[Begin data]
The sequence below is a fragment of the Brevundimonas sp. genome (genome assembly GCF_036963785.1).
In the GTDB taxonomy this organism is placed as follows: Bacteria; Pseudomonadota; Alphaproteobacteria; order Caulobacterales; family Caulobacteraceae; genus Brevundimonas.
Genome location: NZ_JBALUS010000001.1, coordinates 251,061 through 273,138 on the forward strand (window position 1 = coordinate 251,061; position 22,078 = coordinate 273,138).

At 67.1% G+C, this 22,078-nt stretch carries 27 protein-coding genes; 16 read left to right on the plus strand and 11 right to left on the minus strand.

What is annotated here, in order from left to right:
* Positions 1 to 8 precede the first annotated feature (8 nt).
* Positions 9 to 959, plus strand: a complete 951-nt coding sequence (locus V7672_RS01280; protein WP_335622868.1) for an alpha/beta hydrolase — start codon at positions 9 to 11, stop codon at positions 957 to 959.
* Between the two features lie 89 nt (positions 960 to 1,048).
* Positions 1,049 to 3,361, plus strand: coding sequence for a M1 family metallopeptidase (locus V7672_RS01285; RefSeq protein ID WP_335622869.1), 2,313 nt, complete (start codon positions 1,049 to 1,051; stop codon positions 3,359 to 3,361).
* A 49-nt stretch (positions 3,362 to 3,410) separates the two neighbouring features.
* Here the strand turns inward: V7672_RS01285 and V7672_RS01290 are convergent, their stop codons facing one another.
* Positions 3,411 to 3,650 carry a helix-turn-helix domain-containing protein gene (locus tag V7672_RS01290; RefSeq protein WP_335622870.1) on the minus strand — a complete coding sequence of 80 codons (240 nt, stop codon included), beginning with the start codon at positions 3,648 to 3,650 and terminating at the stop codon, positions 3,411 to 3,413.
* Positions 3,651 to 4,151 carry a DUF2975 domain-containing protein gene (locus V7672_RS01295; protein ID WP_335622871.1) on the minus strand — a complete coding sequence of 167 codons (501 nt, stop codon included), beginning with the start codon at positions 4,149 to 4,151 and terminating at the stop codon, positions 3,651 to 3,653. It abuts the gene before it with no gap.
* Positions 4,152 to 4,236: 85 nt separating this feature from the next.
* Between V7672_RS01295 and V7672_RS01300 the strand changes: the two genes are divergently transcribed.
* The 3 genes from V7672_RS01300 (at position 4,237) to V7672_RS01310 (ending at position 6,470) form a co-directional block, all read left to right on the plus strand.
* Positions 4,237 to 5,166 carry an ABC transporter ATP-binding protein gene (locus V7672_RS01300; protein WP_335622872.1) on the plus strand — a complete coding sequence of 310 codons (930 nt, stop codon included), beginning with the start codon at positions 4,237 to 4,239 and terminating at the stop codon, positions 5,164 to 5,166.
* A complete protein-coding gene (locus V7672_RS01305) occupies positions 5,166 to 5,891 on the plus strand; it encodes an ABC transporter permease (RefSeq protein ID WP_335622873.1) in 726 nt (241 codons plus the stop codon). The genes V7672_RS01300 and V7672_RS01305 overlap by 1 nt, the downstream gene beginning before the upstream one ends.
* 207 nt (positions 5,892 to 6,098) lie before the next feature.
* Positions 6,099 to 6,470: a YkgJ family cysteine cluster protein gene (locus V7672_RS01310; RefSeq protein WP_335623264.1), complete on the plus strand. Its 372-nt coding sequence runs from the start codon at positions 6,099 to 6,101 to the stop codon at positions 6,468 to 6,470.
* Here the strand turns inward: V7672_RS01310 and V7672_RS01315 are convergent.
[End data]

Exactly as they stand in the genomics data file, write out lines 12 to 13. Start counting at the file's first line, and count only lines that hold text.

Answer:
* Positions 3,411 to 3,650 carry a helix-turn-helix domain-containing protein gene (locus tag V7672_RS01290; RefSeq protein WP_335622870.1) on the minus strand — a complete coding sequence of 80 codons (240 nt, stop codon included), beginning with the start codon at positions 3,648 to 3,650 and terminating at the stop codon, positions 3,411 to 3,413.
* Positions 3,651 to 4,151 carry a DUF2975 domain-containing protein gene (locus V7672_RS01295; protein ID WP_335622871.1) on the minus strand — a complete coding sequence of 167 codons (501 nt, stop codon included), beginning with the start codon at positions 4,149 to 4,151 and terminating at the stop codon, positions 3,651 to 3,653. It abuts the gene before it with no gap.